• Nagaland


    Led by Democratic Alliance of Nagaland, Nagaland remained relatively peaceful as a result of the ongoing peace process between the government of India and Naga armed opposition groups - the National Socialist Council of Nagalim (Issac-Muivah) and the National Socialist Council of Nagalim (Kaplang). The government of India had entered into formal ceasefire agreement with the National Socialist Council of Nagalim (I-M) with effect from 1 August 1997.[1] Despite relative peace, the Armed Forces (Special Powers) Act was extended for another year in July 2005 in Nagaland.[2]

    According to the Annual Report-2005-06 of the Ministry of Home Affairs, violence has increased with 192 incidents in 2005 as against 186 in 2004. However, the number of civilians killed came down from 42 in 2004 to 28 in 2005.[3]

    The National Crime Records Bureau (NCRB) of the Government of India reported that eight complaints were received against policemen in Nagaland during 2005. Of these, four cases were registered and one out of the four police personnel sent for trials was convicted. Departmental inquiries were instituted in two cases and judicial inquiry was instituted in one case.[4]

    The armed opposition groups continued to impose tax in violation of the ‘ceasefire ground rule'. On 8 November 2005, unidentified gunmen suspected to be cadres of the National Socialist Council of Nagaland (Khaplang)[5] allegedly shot at the former Nagaland Director General of Police (DGP) H Hesso Mao at his residence after he had refused to meet extortion demand of Rs 10 lakh. He succumbed to his injuries at a private nursing home.[6]

    On 7 June 2005, unidentified gunmen suspected to be self-styled “self-defence force” of the Chang tribe reportedly abducted nine passengers from a taxi near Tobu town in Mon district and later killed two of them. Eight of the abducted passengers were labourers of the Public Works Department/Housing department who were going to Mon district to collect their monthly wages.[7]

    The armed opposition groups also suppressed the right to freedom of association and assembly. On 10 November 2005, suspected cadres of NSCN (I-M) allegedly kidnapped 7 persons including Pfutserao Town Council Chairman Dingulo Khutso, Chakhesang pastor Nuvosaye Vese and village elder Puneru Chakhesang in Phek district. They were allegedly kidnapped for participating in a rally against the NSCN (I-M) in September 2005.[8]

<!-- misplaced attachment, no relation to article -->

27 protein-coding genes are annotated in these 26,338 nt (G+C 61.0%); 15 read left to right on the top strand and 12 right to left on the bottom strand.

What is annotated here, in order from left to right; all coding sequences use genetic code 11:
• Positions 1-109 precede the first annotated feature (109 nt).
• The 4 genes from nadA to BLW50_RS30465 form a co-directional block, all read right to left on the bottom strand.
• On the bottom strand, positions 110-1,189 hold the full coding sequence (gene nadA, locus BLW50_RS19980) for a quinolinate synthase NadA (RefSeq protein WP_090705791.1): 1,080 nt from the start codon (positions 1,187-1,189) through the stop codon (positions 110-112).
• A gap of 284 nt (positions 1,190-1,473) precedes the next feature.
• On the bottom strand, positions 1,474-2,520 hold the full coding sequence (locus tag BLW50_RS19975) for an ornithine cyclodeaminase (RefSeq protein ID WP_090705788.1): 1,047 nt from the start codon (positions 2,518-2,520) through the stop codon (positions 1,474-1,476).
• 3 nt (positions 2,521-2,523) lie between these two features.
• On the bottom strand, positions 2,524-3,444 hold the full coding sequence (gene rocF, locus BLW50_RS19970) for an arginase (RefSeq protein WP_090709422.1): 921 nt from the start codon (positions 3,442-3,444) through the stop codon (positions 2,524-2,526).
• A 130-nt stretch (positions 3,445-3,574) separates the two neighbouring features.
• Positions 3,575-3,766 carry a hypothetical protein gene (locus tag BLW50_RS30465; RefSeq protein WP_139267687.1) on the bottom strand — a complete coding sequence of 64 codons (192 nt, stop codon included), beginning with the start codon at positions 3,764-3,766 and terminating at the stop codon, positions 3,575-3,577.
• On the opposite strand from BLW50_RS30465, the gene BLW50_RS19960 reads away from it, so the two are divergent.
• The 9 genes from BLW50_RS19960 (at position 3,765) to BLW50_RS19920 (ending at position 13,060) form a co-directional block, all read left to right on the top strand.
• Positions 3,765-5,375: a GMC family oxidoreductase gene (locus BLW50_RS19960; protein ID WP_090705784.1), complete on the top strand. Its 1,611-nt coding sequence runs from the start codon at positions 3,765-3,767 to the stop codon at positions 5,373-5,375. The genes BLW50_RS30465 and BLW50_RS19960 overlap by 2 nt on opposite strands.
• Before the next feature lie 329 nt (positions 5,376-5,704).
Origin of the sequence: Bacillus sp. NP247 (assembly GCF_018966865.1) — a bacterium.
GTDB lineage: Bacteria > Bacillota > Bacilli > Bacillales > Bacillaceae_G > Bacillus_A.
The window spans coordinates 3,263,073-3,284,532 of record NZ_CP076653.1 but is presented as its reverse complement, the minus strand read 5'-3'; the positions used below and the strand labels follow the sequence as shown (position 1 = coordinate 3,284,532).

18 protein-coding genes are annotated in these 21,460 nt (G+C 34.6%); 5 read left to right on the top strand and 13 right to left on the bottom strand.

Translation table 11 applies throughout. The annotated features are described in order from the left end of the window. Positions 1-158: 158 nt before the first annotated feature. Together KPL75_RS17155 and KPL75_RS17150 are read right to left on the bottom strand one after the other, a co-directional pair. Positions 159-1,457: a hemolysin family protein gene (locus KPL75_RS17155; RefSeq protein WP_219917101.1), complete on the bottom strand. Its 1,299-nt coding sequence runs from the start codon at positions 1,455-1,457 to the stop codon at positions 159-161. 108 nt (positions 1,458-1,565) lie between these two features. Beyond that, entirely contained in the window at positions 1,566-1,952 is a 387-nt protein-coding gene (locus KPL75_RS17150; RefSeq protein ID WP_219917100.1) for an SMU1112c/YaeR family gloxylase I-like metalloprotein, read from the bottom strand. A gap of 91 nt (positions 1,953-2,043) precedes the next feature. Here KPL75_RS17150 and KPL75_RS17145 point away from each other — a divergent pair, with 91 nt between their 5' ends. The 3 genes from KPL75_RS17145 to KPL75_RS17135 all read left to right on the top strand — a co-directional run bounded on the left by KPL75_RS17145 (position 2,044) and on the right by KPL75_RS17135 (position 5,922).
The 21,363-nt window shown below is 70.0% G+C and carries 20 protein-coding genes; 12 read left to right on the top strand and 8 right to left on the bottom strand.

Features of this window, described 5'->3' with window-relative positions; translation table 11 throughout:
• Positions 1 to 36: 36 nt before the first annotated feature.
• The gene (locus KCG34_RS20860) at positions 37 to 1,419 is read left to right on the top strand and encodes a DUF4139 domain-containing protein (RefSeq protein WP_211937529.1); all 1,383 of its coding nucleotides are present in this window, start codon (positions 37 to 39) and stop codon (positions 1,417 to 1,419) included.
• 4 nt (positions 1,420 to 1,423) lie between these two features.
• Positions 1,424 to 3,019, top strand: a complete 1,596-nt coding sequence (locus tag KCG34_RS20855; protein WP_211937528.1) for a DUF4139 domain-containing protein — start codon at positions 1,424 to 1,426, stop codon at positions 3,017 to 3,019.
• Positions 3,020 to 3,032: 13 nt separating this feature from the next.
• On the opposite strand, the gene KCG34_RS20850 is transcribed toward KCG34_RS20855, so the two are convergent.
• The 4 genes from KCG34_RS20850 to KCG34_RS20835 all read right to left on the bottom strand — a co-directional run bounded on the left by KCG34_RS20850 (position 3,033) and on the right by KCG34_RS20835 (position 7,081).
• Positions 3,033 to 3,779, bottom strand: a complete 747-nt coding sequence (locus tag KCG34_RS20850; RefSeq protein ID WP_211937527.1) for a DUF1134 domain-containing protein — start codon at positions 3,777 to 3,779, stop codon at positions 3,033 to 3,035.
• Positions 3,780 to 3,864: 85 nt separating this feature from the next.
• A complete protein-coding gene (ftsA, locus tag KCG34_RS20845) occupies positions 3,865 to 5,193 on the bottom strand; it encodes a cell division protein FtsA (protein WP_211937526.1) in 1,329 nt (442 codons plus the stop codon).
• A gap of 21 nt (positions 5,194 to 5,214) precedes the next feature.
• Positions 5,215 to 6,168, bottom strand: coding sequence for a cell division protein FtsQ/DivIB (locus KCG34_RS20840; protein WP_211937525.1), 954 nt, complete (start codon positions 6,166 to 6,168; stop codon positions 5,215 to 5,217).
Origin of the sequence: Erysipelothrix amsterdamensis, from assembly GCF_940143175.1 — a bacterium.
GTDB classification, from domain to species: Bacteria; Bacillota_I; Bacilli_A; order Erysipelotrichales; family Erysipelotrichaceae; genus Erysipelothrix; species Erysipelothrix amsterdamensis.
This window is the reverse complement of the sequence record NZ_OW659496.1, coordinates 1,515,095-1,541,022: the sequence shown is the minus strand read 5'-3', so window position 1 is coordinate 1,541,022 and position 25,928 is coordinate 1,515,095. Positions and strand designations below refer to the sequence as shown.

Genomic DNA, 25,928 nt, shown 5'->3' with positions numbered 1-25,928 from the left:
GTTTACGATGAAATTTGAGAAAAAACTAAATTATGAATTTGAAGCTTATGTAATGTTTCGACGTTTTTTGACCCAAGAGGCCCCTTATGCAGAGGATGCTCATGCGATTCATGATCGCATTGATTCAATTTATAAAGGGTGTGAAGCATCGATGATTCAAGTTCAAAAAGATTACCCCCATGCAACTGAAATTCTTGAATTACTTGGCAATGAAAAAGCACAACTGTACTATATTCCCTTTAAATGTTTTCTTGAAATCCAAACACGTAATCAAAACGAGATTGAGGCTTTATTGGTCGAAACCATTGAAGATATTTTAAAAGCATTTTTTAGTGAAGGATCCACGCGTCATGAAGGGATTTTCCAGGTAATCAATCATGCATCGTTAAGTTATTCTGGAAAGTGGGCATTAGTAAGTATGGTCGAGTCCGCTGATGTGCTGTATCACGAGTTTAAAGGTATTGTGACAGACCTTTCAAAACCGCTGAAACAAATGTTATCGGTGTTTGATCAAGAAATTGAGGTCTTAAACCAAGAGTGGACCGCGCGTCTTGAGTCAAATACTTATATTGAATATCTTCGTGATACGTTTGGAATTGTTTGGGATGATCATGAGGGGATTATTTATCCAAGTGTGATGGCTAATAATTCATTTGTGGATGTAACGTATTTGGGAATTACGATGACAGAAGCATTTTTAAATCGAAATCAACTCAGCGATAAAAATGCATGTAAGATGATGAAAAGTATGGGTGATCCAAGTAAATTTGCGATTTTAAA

Women and girls continued to be vulnerable. According to National Crime Records Bureau, 17 cases of rape and 9 cases of kidnapping/abduction were reported during 2005.[9] On 5 May 2005, a 36-year-old school teacher identified as Sony Koshy of Mezoma Middle School in Khonoma village was reportedly raped and murdered by one Pezazoto. She was from Kerala and a mother of two children. This was the third rape incident in a month.[10]

    The media persons also came under attack. On the night of 24 November 2005, Xavier Rutsa, senior correspondent of Nagaland Post and Ato Liezietsu, President of Kohima Press Club, were reportedly shot at by gunmen suspected to be militants while they were returning home on a scooter from work in Kohima. Rutsa was hit on the hip, while Liezietsu was hit on the lower abdomen resulting in excessive bleeding.[11]

    [1]. Ministry of Home Affairs, Annual Report-2005-06

    [2]. Centre extends Armed Forces Act in Nagaland by another year, The Sentinel, 25 July 2005

    [3]. Ministry of Home Affairs, Annual Report-2005-06

    [4]. 2005-Annual Report of National Crime Records Bureau

    [5]. Glare on NSCN-K for cop murder, The Telegraph, 10 November 2005

    [6]. Nagaland ex-DGP shot dead at home, The Deccan Herald, 10 November 2005

    [7]. 2 out of 9 abducted passengers killed, The Sangaiexpress, 8 June 2005

    [8]. Kidnap slur on NSCN-IM, The Telegraph, 12 November 2005

    [9]. 2005-Annual Report of National Crime Records Bureau

    [10]. NGOs blame Rio govt for apathy on rape, The Telegraph, 10 May 2005

    [11]. Two scribes shot at in Nagaland, The Sangaiexpress, 26 November 2005

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